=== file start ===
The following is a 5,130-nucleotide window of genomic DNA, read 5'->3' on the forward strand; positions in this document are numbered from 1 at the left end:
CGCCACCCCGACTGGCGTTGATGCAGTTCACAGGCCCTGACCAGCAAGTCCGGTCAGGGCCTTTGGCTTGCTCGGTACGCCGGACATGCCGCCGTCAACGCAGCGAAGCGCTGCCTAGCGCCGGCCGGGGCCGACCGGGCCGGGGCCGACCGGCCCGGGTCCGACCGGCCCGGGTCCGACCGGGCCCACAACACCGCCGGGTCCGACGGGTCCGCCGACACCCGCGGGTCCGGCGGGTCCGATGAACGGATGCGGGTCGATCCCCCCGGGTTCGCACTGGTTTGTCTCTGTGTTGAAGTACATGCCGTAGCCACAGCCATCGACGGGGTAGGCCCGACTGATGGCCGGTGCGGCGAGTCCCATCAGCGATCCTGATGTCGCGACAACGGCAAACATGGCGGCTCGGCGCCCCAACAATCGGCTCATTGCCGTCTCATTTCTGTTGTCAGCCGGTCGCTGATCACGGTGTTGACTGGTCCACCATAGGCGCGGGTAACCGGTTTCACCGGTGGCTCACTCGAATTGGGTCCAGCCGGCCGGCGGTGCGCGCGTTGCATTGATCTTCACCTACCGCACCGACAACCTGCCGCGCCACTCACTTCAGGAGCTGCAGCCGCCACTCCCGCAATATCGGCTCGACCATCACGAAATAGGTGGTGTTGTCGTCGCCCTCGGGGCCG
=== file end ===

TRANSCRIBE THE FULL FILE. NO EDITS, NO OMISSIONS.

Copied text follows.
The following is a 5,130-nucleotide window of genomic DNA, read 5'->3' on the forward strand; positions in this document are numbered from 1 at the left end:
CGCCACCCCGACTGGCGTTGATGCAGTTCACAGGCCCTGACCAGCAAGTCCGGTCAGGGCCTTTGGCTTGCTCGGTACGCCGGACATGCCGCCGTCAACGCAGCGAAGCGCTGCCTAGCGCCGGCCGGGGCCGACCGGGCCGGGGCCGACCGGCCCGGGTCCGACCGGCCCGGGTCCGACCGGGCCCACAACACCGCCGGGTCCGACGGGTCCGCCGACACCCGCGGGTCCGGCGGGTCCGATGAACGGATGCGGGTCGATCCCCCCGGGTTCGCACTGGTTTGTCTCTGTGTTGAAGTACATGCCGTAGCCACAGCCATCGACGGGGTAGGCCCGACTGATGGCCGGTGCGGCGAGTCCCATCAGCGATCCTGATGTCGCGACAACGGCAAACATGGCGGCTCGGCGCCCCAACAATCGGCTCATTGCCGTCTCATTTCTGTTGTCAGCCGGTCGCTGATCACGGTGTTGACTGGTCCACCATAGGCGCGGGTAACCGGTTTCACCGGTGGCTCACTCGAATTGGGTCCAGCCGGCCGGCGGTGCGCGCGTTGCATTGATCTTCACCTACCGCACCGACAACCTGCCGCGCCACTCACTTCAGGAGCTGCAGCCGCCACTCCCGCAATATCGGCTCGACCATCACGAAATAGGTGGTGTTGTCGTCGCCCTCGGGGCCG